The screenwriter elevated the ordinary to capture the dream of millions of Pakistani women: freedom to be themselves.Tazeen Javed
Screenwriter and playwright Haseena Moin, who passed away in Karachi on March 26 at age 79, was so famous for her female characters that playing one of “Haseena Moin’s girls” was considered the high point of any actor’s career. “My spirited heroines were a reaction to the regressive female characters in Urdu literature,” Moin once said in an interview. Moin was not the only female playwright of her era — her contemporaries Bano Qudsia and Fatima Surayya Bajia were both successful novelists and playwrights — but Moin was a phenomenon. Her portrayal of the everyday lives of the modern urban women of her era, laced with wit and humor, made her one of the very few screenwriters who were superstars in their own right.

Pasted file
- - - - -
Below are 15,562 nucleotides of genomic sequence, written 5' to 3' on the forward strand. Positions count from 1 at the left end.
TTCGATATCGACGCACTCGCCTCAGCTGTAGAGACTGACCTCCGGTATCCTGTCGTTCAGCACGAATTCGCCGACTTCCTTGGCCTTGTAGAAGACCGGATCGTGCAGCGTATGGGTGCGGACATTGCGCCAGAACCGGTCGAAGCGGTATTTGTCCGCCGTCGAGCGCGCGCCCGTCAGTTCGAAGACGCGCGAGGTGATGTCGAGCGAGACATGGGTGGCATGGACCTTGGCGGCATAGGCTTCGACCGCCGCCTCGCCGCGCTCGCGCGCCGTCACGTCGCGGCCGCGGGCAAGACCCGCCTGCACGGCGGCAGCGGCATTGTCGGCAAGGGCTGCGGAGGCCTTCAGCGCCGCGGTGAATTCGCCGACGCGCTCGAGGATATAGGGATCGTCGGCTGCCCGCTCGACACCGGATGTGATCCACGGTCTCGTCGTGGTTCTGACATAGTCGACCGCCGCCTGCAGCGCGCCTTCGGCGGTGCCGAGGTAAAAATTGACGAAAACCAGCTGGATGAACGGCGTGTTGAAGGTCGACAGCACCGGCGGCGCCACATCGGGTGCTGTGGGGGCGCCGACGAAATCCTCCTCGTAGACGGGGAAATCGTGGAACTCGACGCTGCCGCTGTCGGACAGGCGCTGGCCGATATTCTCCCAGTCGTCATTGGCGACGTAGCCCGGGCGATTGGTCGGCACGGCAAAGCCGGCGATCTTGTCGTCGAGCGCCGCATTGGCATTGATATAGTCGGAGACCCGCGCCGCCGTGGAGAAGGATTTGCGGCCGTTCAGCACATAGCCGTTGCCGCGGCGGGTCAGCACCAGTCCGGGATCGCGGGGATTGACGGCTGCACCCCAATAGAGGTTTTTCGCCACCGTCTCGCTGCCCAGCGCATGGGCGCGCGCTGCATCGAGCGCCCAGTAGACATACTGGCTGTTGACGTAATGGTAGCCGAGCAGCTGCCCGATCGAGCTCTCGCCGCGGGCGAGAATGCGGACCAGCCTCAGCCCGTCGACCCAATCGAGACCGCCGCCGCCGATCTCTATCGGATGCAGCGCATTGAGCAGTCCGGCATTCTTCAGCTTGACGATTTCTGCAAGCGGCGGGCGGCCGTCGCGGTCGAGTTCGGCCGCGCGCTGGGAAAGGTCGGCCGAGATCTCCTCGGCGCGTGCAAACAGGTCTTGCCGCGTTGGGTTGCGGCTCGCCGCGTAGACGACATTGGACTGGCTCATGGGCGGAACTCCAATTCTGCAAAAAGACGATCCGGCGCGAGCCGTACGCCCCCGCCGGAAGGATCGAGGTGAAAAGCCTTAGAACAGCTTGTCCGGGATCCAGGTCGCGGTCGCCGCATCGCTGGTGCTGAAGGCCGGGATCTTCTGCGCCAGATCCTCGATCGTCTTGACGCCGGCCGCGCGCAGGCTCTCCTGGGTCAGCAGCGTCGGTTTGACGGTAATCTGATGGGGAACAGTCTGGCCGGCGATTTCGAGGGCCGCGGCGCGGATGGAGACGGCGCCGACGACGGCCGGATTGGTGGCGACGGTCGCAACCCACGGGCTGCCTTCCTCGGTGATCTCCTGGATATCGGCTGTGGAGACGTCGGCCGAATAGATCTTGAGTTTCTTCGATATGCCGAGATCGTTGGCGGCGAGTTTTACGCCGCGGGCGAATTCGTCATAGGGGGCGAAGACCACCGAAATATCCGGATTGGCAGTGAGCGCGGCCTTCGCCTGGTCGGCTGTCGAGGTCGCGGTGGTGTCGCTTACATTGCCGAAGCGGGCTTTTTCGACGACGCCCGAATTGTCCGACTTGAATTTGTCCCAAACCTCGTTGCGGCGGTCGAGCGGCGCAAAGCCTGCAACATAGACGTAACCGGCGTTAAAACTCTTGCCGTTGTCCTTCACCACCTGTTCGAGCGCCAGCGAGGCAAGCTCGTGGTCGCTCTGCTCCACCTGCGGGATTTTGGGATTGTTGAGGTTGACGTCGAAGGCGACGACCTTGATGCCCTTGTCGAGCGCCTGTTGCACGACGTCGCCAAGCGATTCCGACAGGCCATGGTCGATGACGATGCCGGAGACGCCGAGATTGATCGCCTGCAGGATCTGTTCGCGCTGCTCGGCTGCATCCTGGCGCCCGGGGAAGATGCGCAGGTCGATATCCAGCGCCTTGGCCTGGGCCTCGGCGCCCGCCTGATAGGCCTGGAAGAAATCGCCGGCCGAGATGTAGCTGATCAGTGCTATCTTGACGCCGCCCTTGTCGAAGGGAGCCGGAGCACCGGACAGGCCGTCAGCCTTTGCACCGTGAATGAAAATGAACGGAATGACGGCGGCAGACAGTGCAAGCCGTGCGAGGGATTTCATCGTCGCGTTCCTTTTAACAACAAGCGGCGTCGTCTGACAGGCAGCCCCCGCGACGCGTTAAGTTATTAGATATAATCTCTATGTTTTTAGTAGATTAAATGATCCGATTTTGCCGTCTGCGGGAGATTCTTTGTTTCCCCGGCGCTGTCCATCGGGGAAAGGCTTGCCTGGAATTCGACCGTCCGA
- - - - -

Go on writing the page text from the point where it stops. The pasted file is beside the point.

Such was her impact that even before satellite television reached South Asia, her fame spread from Pakistan to India through pirated VHS tapes of her work. Over her writing career, which spanned over 40 years, from 1969 to 2012, Moin changed the way stories were told in Pakistan by centering women — giving them agency, independence, and choices during a time when they might have had few in real life. Her first heroine Tara (Nilofar Abbasi), from Shehzori (1970), eloped, unheard of in the 1970s. Zara Ahmed (Shehnaz Shaikh) from
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